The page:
Summary:  Maddy Stanton knows she’s dead, but no matter how hard she tries, she cannot remember the circumstances surrounding her death.  While her physical body no longer exists, her soul lives on in a place called “Is,” an in-between space that isn’t the Everafter (the place people go after they’ve accepted their deaths), nor is it life.  While Maddy does seem stuck between a rock and a hard place, Is does offer one very unique thing:  all of the objects she has lost over the years are with her, and by thinking of the situation along with the object, she’s able to visit the memory of when the item was lost.  Will Maddy ever discover the circumstances surrounding her death through these lost objects, or will she be stuck in Is forever?

Review:  The Everafter ensnared me from the very first pages, and even though I was pretty tired when I started reading it, I had absolutely no desire to put it down.  This is a quick read that will leave you turning the pages feverishly as you try to puzzle together the events surrounding Maddy’s death right along with her.

One of the biggest strengths of this book centered around the philosophical questions throughout.  Huntley didn’t shy away from discussing the question of whether or not a supreme being existed, and if one did, why was Maddy in this state of limbo?  In the same vein, The Everafter also touched on the experience of being in two places at once, as Maddy and other characters were both alive and dead simultaneously.  Can we exist on two different planes?  I’ve often thought about this myself, and if nothing else, The Everafter will definitely get other readers thinking about life and death in these terms, too.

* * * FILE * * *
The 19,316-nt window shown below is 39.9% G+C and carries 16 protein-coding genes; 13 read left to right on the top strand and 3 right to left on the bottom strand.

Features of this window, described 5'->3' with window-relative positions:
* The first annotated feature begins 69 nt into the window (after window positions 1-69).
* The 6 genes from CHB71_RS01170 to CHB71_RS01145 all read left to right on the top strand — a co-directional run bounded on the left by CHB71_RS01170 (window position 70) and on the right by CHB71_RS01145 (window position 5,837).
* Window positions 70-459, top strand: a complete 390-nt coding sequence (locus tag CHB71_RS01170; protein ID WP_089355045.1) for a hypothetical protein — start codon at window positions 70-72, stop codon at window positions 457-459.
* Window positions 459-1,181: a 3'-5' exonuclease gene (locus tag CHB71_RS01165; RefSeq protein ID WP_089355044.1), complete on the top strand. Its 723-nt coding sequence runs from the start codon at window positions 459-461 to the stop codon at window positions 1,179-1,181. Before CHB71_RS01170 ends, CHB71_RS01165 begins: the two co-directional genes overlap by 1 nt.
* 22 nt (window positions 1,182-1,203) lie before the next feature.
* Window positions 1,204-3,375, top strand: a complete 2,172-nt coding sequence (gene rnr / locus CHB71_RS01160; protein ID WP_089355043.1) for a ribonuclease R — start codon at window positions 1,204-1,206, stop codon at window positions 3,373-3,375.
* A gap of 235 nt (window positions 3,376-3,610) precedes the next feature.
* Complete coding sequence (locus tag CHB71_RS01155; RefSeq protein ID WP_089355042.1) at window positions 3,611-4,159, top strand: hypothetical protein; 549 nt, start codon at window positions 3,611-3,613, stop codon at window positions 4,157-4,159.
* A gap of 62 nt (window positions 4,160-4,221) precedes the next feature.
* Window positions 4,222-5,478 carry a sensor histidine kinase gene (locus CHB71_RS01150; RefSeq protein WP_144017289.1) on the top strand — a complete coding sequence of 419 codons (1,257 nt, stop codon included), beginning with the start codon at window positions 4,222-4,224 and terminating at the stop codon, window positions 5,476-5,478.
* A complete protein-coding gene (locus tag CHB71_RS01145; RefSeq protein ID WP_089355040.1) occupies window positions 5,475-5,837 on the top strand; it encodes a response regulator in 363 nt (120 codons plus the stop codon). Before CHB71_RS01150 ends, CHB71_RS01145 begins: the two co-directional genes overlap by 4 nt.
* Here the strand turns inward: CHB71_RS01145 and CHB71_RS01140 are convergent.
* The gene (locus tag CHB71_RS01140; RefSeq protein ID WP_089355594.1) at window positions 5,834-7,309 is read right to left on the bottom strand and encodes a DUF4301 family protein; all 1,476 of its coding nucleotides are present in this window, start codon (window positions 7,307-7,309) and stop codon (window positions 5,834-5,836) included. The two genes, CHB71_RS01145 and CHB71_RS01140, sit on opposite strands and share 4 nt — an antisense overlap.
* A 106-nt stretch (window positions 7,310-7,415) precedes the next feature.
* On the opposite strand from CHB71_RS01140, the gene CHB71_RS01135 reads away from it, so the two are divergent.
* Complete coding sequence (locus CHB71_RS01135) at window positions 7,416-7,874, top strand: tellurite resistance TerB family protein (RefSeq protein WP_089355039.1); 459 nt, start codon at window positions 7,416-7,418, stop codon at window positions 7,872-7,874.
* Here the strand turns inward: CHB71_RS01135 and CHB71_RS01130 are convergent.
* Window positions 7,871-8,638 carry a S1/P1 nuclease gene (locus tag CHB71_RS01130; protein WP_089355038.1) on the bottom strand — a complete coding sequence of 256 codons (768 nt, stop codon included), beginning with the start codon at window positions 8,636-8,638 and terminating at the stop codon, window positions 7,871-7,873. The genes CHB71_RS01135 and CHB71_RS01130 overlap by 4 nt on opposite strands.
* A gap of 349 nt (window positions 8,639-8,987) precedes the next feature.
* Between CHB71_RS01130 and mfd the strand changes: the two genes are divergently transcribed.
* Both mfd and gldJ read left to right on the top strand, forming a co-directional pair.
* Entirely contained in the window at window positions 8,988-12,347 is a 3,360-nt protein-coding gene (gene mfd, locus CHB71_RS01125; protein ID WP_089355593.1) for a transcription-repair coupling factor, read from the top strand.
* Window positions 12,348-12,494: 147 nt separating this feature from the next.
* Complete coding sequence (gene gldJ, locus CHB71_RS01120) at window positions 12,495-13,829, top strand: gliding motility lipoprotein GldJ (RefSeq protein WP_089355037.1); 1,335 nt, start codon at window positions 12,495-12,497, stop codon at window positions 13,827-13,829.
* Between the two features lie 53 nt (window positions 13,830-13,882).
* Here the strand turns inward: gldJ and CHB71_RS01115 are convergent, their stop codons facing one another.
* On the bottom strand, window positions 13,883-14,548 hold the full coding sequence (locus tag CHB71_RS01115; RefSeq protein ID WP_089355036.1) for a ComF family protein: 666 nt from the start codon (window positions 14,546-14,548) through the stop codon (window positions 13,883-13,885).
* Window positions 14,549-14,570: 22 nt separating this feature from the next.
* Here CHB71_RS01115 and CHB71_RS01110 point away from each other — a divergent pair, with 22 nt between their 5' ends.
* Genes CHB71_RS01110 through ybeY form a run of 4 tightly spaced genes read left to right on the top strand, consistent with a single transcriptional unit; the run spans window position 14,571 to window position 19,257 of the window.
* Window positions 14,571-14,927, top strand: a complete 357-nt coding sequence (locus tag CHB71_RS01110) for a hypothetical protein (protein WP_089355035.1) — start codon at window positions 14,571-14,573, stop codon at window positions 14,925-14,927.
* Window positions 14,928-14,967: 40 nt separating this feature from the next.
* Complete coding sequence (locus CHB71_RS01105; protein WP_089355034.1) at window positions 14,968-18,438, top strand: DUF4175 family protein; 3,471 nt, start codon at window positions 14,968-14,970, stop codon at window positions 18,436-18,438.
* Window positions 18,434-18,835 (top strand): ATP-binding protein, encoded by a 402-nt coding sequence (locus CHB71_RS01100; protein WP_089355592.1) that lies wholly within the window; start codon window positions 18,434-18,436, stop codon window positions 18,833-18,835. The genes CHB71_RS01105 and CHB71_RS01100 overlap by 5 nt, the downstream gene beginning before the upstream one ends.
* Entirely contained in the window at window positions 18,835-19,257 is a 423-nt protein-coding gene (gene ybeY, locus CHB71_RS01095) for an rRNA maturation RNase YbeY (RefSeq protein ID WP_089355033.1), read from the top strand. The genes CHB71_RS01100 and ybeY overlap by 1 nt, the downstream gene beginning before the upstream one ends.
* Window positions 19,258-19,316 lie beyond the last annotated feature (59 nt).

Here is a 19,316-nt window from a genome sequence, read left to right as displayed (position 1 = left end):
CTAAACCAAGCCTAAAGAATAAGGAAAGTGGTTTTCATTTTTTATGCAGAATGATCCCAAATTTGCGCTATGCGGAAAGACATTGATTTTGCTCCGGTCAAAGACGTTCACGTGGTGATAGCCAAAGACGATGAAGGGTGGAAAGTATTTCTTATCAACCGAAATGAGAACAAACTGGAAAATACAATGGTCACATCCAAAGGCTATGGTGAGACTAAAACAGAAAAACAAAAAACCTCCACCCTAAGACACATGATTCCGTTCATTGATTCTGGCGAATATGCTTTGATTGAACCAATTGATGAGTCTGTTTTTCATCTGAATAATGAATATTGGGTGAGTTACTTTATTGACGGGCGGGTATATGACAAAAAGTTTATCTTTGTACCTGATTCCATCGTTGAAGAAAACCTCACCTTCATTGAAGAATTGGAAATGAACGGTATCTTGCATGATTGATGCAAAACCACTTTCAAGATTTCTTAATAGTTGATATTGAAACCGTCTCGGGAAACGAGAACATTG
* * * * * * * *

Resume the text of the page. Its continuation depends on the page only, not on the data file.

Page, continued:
I thought it was really interesting that Huntley chose to use objects as memory attachments for Maddy.  Many people really do get attached to their possessions, and allowing Maddy to return to different times and places by associating the lost object with a memory was a really neat idea.

Maddy was a very authentic teenager, full of doubt and questions, which made her extremely relatable.  At one point, I think she even remarked that everyone else who was dead understood both life and death better than her, and she couldn’t believe that she still didn’t understand it all, even after her own death.   The romance between Gabe and Maddy was incredibly sweet and genuine, and I found myself smiling whenever the pair were together.

While this isn’t the happiest of novels, it is an interesting one and definitely worth reading if you’re into questions about life and death or paranormal books.  The pacing of The Everafter would also make this a great choice for reluctant readers, as it moves quickly and there is very rarely a dull moment.  I can’t wait to read more from this author.